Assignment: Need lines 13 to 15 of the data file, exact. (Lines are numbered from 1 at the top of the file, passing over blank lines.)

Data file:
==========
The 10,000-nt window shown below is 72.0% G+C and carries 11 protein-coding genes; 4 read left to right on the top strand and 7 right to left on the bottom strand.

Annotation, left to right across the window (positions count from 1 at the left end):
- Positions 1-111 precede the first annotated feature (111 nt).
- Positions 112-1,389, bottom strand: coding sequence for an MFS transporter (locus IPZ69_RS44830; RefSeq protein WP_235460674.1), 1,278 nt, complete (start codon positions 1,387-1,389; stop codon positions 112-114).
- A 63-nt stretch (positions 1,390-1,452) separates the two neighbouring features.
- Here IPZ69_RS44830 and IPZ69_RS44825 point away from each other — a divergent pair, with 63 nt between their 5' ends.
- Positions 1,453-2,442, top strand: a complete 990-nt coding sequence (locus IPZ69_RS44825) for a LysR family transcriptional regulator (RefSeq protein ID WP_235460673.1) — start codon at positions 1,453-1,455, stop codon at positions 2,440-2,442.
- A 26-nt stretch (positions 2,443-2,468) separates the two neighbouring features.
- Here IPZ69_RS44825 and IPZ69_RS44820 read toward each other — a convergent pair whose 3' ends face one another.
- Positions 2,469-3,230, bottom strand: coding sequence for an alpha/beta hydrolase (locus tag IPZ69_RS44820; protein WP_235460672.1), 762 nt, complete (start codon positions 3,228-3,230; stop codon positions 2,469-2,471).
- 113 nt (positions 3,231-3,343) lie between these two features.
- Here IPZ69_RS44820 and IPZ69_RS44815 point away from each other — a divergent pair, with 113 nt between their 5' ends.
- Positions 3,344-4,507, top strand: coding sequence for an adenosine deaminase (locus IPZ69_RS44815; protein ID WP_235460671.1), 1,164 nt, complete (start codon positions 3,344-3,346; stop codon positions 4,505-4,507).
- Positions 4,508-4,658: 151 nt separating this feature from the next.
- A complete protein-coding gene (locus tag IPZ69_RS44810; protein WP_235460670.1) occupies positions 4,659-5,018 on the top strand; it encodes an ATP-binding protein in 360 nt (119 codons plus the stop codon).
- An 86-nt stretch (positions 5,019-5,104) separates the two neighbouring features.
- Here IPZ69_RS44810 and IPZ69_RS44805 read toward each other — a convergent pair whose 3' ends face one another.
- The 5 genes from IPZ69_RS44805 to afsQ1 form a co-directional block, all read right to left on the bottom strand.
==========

- Positions 3,344-4,507, top strand: coding sequence for an adenosine deaminase (locus IPZ69_RS44815; protein ID WP_235460671.1), 1,164 nt, complete (start codon positions 3,344-3,346; stop codon positions 4,505-4,507).
- Positions 4,508-4,658: 151 nt separating this feature from the next.
- A complete protein-coding gene (locus tag IPZ69_RS44810; protein WP_235460670.1) occupies positions 4,659-5,018 on the top strand; it encodes an ATP-binding protein in 360 nt (119 codons plus the stop codon).